Interviews have been classified into three main types: (i) unstructured, (ii) semi-structured, and (iii) structured (Driscoll, 2011). The semi-structured and unstructured interviews are classified as qualitative interviews, and the structured interview is considered as a quantitative instrument (Palinkas et al,2016). Catherins et.al. (2013) explains qualitative interview to be a method of data collection which serves the purpose of gaining access to the real-life descriptions of the participants being interviewed. On the other hand, a quantitative interview is undertaken through the questions that are predetermined, structured and ordered, and are already phrased, and time restricted. A quantitative interview is similar to the questionnaire with the only difference being their administration which is undertaken by the researcher instead of by the respondents themselves.
At the other end of the continuum lies the other category, the unstructured interviews. This type of interview usually involves a conversation undertaken informally between the researcher and the respondent on any general concern or topic of interest with very few (or no) predetermined questions. There are usually no time constraints and unstructured interview often follows its own path of discussion and ends only when the required information is obtained (Turner III, 2010).
The second type of qualitative interviews includes the semi-structured interview which generally lies between the unstructured and structured interview but acts as a qualitative instrument. In this type of format, a predetermined set of questions is posed by the researcher, but with a possibility to modify the arrangement and order on the basis of the interviewer’s perception regarding whatever is appropriate. There are chances of new question and information emerging during the process and the exploration may take a new direction. However, the themes that need to be covered tend to guide the interviewer (Turner III, 2010).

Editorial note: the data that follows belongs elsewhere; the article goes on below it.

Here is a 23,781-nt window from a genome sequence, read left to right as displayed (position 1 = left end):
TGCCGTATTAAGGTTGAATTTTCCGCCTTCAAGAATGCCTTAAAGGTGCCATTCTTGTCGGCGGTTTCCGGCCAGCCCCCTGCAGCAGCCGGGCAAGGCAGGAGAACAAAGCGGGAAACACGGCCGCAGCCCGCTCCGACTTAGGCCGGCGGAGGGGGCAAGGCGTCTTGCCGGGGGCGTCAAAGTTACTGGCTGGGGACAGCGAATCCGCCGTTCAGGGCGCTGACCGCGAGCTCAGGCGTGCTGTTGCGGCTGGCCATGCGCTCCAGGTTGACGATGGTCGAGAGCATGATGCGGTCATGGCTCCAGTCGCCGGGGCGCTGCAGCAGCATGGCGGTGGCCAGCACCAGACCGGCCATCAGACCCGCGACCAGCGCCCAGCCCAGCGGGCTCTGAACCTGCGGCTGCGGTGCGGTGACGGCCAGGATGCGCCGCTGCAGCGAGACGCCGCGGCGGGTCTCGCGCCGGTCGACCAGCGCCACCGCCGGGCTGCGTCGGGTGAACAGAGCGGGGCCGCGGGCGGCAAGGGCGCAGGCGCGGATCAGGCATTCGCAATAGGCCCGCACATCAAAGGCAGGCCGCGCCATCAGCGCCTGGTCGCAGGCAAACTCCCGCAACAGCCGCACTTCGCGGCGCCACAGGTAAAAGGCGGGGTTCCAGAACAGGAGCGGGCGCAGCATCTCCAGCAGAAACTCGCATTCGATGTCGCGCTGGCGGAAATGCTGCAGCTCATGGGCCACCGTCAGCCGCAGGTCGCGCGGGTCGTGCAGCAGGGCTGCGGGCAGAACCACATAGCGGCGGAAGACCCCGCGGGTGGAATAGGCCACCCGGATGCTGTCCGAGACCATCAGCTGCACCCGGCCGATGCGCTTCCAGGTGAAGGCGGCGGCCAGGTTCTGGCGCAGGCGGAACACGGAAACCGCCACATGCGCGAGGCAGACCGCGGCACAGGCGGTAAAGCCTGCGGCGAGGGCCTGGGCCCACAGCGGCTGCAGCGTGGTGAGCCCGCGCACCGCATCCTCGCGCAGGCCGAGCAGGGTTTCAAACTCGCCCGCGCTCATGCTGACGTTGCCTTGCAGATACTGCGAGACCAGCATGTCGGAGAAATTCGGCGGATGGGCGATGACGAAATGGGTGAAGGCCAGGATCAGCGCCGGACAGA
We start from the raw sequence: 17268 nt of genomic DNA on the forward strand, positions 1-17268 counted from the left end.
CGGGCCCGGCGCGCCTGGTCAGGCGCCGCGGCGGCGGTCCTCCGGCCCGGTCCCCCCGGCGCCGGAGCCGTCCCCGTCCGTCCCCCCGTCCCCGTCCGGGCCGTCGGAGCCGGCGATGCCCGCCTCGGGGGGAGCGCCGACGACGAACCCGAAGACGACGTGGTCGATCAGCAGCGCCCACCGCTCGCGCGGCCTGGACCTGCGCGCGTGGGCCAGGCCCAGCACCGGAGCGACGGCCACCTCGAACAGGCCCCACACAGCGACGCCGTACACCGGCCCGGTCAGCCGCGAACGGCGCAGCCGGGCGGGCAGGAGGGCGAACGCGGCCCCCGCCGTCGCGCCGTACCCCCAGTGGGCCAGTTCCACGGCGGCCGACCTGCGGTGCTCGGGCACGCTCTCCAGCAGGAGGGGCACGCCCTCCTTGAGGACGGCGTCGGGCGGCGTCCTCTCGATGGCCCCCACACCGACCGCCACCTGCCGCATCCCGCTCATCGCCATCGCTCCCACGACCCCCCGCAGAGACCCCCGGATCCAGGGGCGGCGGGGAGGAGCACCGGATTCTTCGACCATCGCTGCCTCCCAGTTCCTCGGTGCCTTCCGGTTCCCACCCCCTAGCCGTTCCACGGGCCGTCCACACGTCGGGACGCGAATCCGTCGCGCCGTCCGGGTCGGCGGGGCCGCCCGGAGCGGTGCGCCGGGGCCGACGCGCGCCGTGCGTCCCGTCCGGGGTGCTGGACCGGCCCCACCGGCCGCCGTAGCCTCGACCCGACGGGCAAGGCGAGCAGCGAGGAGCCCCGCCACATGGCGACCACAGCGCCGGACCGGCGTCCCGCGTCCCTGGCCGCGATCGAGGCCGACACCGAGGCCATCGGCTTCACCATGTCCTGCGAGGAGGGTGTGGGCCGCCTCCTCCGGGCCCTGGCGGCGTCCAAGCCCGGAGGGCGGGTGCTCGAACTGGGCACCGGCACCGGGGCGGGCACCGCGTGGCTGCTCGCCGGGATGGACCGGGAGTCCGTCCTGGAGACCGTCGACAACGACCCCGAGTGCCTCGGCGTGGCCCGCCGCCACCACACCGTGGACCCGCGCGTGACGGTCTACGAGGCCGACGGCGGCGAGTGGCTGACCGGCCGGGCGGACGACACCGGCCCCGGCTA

This study makes use of the semi-structured interviewed for the purpose of data collection for two reasons. Firstly, due to the interpretive nature of the study at hand, the semi-structured interviews will enable the researcher to have complete access to the viewpoints of participants and the interpretations regarding the best practices for merging decisions, the barriers, challenges, and consequences, and the advantages of merging in the UAE banking sector.
It has been pointed out by Qu and Dumay (2011) that the semi-structured interviews are extremely useful for exploring the motivation of the general public and investigating the rationale behind the specific. Yin (2017) has also highlighted the fact that semi-structured interview plays a pivotal part in situations where the interpretive approach has been adopted and utilized to answer the research questions. Additionally, the semi-structured interviews provide a proper useful balanced representation between the two approaches, the informal conversation and the extremely formal structured interview, and enable the researcher to use his ability to investigate deeply for exploring answers to the question in further depth, and finds new clues to it (Easterby-Smith et al., 2008). It also adds essential elements to the process during the course of the conversation (Easterby-Smith et al., 2008).
It has been maintained by Bryman and Bell (2015) that the application of the approaches based on the use of multiple information sources leads to an output or findings of superior quality while comparing the results obtained from the single informant approach. Therefore, in this study, semi-structured interviews have been conducted with five employees in the operational department. Such an approach facilitates offered the collection of a substantial amount of information-rich data from people in different situations and roles. It is in line with the recommendation given by Bryman and Bell (2015) who argues that a major approach towards minimizing the interviewee bias includes utilizing different informants of knowledgeable access from various levels of the hierarchy who see the phenomenon in different perspectives.
In this study, the original schedule of interviews was developed in English and supervisor approved it prior to holding the interview. All the protocols were translated by the researcher into the Arabic language for facilitating a better understanding by interviewees. After the interview was conducted, the schedules that were filled up in Arabic were transcribed in English, and are presented in this study in Chapter Five. The data has been separately presented in five different sub-headings for better understanding.